On the downside, the sauce was a little on the bland side which made me wish I’d plumped for hot salami instead. Also, whatever slicing mechanism the machine uses needs a complete overhaul — it’s currently useless. My pizza’s base had barely any cuts in it, which forced me to tear hunks off with my hands. This made for a needlessly messy meal.

Taste Test: Australia’s First Pizza Vending Machine

So is there a future for automated pizzerias in Australia? We remain undecided. Despite arriving at Chatswood Westfield shopping centre just after noon, demand seemed pretty light for the Gio. The machine was attracting high levels of interest from passersby, but most contented themselves with taking a photo for their Instagram or Facebook feed. In fact, I was the only paying customer.

Part of this probably has to do with the asking price — $12 is quite a lot for a single-serve pizza, especially when it’s coming out of a vending machine, sight unseen. By contrast, Pizza Hut was selling $4.95 pizzas a few metres away, so why take a gamble? Plus, being in the middle of Westfield’s sprawling food court probably isn’t doing it any favours. We imagine the Gio would have a lot more success outside pubs or train stations.

If given the opportunity, I’ll probably give the Gio vending machine another go, if only to try the hot salami variety. But next time I’m bringing my own pizza slicer.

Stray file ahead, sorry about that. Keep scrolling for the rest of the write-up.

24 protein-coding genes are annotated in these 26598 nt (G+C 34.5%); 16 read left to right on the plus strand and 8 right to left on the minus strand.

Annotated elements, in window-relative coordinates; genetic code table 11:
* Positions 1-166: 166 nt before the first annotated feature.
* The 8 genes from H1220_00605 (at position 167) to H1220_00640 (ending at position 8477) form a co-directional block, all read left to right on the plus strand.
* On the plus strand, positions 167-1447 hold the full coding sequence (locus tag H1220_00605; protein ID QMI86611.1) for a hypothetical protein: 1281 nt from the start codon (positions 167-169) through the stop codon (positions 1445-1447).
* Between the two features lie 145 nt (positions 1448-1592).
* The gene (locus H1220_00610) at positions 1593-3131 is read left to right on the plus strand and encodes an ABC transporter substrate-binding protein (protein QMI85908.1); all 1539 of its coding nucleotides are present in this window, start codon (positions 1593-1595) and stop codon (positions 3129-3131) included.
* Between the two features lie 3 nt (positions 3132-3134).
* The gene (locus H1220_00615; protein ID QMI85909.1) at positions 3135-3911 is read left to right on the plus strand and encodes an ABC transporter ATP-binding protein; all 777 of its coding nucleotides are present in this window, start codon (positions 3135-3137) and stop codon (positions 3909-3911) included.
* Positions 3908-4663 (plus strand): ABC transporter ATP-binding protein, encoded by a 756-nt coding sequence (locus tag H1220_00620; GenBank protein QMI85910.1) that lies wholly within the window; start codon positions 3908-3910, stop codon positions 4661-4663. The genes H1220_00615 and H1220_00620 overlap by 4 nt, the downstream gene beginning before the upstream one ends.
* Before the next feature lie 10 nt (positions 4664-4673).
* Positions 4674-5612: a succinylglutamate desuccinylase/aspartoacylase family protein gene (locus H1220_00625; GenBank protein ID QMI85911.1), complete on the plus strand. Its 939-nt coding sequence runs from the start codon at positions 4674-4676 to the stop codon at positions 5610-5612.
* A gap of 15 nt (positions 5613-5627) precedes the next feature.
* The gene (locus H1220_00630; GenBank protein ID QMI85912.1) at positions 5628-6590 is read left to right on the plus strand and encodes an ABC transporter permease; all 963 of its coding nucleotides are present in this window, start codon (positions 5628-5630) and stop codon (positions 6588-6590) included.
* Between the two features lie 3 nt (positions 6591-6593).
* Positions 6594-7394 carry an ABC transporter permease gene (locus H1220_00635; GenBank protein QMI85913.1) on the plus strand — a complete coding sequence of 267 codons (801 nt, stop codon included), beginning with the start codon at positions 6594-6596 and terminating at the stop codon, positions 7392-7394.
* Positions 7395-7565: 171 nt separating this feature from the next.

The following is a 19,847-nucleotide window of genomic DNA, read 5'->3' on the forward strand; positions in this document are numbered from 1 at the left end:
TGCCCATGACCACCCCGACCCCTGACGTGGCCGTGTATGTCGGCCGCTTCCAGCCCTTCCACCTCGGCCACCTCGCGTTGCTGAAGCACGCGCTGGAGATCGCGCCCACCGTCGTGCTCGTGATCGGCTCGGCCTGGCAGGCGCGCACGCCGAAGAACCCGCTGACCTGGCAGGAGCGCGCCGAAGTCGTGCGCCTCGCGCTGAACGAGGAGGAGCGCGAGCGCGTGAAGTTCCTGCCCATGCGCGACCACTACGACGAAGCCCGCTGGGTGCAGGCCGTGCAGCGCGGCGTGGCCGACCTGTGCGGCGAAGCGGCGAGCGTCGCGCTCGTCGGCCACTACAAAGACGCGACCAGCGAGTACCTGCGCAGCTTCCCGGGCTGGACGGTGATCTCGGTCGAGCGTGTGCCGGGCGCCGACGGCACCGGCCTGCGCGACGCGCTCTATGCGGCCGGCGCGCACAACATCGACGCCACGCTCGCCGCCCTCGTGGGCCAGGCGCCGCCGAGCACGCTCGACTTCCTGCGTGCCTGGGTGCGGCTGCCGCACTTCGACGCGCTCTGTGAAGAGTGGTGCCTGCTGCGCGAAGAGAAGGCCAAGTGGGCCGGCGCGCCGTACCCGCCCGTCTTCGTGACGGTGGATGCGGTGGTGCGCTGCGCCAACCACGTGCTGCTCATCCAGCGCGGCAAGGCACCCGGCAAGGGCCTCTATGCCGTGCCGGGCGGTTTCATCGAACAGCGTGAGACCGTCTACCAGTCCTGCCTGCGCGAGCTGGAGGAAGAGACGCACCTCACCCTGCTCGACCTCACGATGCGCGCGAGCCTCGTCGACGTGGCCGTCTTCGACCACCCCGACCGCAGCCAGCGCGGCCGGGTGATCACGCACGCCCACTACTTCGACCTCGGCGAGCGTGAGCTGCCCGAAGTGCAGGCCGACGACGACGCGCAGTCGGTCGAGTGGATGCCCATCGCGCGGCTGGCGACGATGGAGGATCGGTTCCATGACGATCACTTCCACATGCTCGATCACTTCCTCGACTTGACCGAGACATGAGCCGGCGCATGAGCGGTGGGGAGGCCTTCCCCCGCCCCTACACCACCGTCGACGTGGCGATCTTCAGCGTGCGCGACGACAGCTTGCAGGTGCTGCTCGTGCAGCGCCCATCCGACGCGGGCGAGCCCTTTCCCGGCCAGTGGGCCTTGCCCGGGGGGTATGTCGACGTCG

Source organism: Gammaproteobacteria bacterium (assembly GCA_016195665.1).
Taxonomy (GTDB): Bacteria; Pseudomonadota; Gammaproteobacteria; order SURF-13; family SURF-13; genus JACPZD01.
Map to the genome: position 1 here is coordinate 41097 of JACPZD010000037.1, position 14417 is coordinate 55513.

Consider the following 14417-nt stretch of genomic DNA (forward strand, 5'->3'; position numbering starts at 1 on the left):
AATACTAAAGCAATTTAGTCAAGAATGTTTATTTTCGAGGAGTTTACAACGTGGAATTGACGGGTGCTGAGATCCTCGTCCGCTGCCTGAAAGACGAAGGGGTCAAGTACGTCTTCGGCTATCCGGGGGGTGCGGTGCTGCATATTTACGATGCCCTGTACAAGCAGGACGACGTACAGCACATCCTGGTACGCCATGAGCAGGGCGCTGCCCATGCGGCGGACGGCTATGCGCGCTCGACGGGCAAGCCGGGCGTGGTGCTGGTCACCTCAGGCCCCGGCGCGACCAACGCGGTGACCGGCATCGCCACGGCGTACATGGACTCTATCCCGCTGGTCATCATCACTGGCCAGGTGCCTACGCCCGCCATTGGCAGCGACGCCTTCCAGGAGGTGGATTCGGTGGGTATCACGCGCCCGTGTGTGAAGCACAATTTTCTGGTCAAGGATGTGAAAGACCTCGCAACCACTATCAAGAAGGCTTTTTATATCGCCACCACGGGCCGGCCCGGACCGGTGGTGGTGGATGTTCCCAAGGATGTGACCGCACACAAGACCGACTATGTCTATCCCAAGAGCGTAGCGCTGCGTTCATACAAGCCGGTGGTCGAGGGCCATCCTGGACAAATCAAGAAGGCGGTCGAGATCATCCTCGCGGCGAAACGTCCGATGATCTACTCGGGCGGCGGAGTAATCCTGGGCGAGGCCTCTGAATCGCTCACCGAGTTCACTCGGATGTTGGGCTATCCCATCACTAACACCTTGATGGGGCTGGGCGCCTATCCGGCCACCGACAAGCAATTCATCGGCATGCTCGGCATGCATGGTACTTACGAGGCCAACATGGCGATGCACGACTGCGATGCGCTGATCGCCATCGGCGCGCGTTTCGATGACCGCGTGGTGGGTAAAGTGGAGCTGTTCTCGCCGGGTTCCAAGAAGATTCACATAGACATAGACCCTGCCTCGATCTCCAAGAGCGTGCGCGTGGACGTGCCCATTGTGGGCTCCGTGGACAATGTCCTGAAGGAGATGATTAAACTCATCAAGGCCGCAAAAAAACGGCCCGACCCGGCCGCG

Score: 7/10


  • This is cool but not Australia’s first pizza vending machine, i remember using one here in Adelaide a few years ago, i think it was a machine they were trialling.

    There is a pizza vending machine that makes the pizza from scratch and not just reheating a frozen one.

  • This is pretty cool, and would do well in city nightspots. But $12 for a vending machine pizza is ridiculous.

    • When you’re plastered at 3am, nothing will stop you from obtaining pizza. NOTHING.

      (I speak from experience. Fortunate we had a frozen pizza in the freezer!)

  • When I pay $20 for a full size pizza, a garlic mini pizza and a drink down the road where they make the actual pizza base from scratch…I will stick with them 😉

  • Thank you for doing this, so I won’t have to walk past this machine and wonder.

    On a slightly different note, I had frozen pizza for dinner last night, which I don’t think I’ve eaten for at least 15 years. The cooking instructions stated to place the pizza directly on the wire shelves in the oven, and it produced a very crispy-based pizza. I was pleasantly surprised.

    • Put these in Uni’s and TAFEs across the country and they will be a hit (and I’m thinking more about the late-at-night study thing more than during the day).

      • They did something like that in Adelaide about 7 years back and I never saw a single person order from them, they didn’t last long before being taken away

  • I saw them stocking this last week, what looked like coles frozen pizzas that had come straight from a china back alley. and that comes straight out of a large brown box by the weirdest guy. i think the half eaten pizza from pizza hut “around the cnr” might have been safer…stupid machine placement ever! but of course if this was in manly corso and it was 2am then killer I’m in! haha NOT.

  • A good review of a product that hasn’t quite found its market. Coming soon: 3D printed pizzas. Printzas! (Note to self: trademark the name ‘Printza’.)